Proteomics/Protein Separations- Electrophoresis/Techniques
Gel electrophoresis is a group of techniques used by scientists to separate molecules based on physical characteristics such as size, shape, or isoelectric point. Gel electrophoresis is usually performed for analytical purposes, but may be used as a preparative technique to partially purify molecules prior to use of other methods such as mass spectrometry, PCR, cloning, DNA sequencing, or immuno-blotting for further characterization. (Wikipedia)
The Gel is created by the use of a matrix molecules stacked together to provide separation of molecules. Gel are normally crosslinked polymers normally made of either agarose gel or polyacrylamide. Dependent on the substance being run the composition, pourous nature, and percentage of gel will be varied to provide proper separation. This separation using acrylamide is normally done on proteins, DNA, RNA, oligonucleotides and other smaller molecules due to its less pourous nature. Using different concentration and compositions of aryclamide provide a thicker or thinner matrix which will separate based on size and charge. Separating larger nucleic acids (Large # of nucleic bases) is normally done with agarose gels, gels made from seaweed extract. Again cases of concentration and composition can vary the results of the distance a sunstance travels on a gel. Techniques such as use of stacking gels are employed where the top half of a gel may be more concentrated than a lower portion to provide further separations.
Electrophoresis refers to the electromotive force (EMF) that is used to push or pull the molecules through the gel matrix; by placing the molecules in wells in the gel and applying an electric current, the molecules will move through the matrix at different rates, towards the anode if negatively charged or towards the cathode if positively charged. (Wikipedia) The voltage as well as the time depend on the size of the gel and the type of sample. Caution must be taken to not run the samples too long or the samples may run off the gel. Caution must also be taken with the voltage, voltage too high may burn the gel or damage the samples.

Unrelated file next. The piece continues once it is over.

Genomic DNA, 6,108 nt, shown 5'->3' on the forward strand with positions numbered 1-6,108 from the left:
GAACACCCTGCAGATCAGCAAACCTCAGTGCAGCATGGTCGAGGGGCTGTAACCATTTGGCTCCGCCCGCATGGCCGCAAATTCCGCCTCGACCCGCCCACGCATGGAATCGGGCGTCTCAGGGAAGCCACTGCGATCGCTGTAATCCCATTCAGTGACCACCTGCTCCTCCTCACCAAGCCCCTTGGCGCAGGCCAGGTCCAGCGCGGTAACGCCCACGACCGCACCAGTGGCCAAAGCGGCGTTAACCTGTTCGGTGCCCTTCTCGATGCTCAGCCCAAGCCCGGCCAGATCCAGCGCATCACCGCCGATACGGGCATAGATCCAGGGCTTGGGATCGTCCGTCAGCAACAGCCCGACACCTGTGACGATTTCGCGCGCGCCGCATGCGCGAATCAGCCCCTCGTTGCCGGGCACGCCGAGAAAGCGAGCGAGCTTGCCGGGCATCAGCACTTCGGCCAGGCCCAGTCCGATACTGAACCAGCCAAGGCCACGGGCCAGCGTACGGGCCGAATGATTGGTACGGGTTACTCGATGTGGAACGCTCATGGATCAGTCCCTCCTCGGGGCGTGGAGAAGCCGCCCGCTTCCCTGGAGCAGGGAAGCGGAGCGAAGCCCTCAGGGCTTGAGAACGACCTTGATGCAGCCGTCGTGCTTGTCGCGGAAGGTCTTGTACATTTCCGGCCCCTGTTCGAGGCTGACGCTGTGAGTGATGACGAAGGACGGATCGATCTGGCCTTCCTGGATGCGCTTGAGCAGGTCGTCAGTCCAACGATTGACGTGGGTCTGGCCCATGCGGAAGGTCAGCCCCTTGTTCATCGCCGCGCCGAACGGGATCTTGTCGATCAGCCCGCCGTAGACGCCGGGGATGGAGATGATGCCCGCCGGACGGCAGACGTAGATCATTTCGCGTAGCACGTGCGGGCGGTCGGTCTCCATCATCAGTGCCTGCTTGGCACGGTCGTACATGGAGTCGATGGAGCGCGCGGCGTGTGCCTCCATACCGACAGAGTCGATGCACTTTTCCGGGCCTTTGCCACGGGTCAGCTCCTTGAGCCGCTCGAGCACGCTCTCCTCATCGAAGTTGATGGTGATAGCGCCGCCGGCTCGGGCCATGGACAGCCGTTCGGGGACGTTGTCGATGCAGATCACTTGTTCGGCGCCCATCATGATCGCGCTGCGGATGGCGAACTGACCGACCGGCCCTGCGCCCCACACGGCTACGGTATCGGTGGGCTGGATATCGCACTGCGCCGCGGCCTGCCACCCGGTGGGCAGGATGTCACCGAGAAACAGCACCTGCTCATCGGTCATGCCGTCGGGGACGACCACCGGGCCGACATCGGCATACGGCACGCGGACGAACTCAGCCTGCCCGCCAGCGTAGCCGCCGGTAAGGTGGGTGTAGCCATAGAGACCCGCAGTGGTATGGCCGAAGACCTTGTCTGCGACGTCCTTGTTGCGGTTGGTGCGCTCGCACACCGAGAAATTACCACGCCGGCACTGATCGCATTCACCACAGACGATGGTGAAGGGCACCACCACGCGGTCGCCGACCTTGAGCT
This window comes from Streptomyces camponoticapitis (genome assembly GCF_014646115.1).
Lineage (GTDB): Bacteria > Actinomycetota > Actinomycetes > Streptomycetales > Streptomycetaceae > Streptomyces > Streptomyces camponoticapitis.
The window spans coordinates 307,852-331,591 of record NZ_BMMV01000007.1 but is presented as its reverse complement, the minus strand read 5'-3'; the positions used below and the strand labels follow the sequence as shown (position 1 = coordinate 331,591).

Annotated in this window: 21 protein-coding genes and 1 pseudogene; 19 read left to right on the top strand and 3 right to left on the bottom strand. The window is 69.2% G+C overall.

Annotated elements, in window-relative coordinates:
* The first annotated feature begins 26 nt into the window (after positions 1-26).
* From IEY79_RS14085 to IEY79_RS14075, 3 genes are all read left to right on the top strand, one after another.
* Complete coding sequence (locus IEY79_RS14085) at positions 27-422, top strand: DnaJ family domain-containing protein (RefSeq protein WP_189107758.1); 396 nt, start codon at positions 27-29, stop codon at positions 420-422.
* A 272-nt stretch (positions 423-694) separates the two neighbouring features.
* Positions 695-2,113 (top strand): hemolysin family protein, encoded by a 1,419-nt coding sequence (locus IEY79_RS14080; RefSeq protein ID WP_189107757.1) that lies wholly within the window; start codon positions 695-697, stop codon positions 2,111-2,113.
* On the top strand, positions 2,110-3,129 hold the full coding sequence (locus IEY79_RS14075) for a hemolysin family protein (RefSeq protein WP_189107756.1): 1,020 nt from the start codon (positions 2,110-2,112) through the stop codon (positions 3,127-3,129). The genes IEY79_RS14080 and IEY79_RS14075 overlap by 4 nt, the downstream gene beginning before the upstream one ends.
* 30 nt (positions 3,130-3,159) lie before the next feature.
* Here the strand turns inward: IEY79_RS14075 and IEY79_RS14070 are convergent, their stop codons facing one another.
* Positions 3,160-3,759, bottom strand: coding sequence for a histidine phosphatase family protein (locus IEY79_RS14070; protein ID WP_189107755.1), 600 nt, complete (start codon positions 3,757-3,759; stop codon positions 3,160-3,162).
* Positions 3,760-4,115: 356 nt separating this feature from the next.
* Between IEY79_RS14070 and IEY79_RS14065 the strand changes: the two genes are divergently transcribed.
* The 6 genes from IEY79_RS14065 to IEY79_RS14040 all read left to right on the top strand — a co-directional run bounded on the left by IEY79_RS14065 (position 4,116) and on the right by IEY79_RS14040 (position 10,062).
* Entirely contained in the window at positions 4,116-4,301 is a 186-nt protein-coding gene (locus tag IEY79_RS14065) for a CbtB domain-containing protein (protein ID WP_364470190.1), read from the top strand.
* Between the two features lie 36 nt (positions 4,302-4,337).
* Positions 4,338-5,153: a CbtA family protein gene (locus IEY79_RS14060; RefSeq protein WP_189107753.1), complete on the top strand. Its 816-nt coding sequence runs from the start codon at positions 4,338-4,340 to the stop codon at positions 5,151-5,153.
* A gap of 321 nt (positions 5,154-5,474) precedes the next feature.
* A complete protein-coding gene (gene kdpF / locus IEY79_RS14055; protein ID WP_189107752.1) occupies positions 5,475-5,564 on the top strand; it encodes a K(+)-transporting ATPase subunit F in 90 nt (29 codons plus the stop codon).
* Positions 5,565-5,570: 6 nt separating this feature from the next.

When the gel electrophoresis has completed its run the gel is stained to allow for the bands of sample to be seen and analyzed. Stains that are normally used are Ethidium Bromide, silver, or coomassie blue dye depending on the sample. The gels are cafefully removed and placed directly into staining solution where it will sit overnight to allow for proper staining. Once fully stained bands should appear if samples were run correctly along with a molecular mass marker which should be placed on both ends of the gel to provide proper analysis. Visualization can be done by the naked eye as well as under a UV light to provide easier visuualization.
Bands are then compared to those of the known molecular mass marker on the sides of the gel to determine the approximate mass of the substance as well as separate out bands. A sample that has several bands coming from a single sample can indicate an impure sample. Further analysis can be done on proteins by removing the separted sample from the gel by cutting the band out and using In-gel digestion to remove the protein from the gel for further analysis.
In the case of nucleic acids, the direction of migration, from negative to positive electrodes, is due to the natural negative charge due to the sugar phosphate backbone of a DNA molecule. Double-stranded DNA fragments are normally long stranded molecules, therefore their migration through the gel is relative to their size of DNA molecules and amount of bases. Single-stranded DNA or RNA tend to fold into tertiary structure due to their wearer single backbone and travel through the gel in a complicated manner. DNA can be denatured by breaking hydrogen bonds and renatured to provide easier and more accuarate results frm the gel.
Proteins vary on many different levels in comparison to DNA. Protein can have different charges and complex shapes, primary, secondary, teritary, and quaternary structure that make migration through the gel have extremelyt different rates when placing a negative to positive EMF on the sample. Due to these complex structures proteins are usually denatured, or broken down to simple primary structures in the presence of a detergent such as sodium dodecyl sulfate/sodium dodecyl phosphate SDS/SDP which coats the proteins with a negative charge. The amount of SDS bound and used is relative to the size of the protein, this allows the protein to have an overall negative charge and allow for proper migration.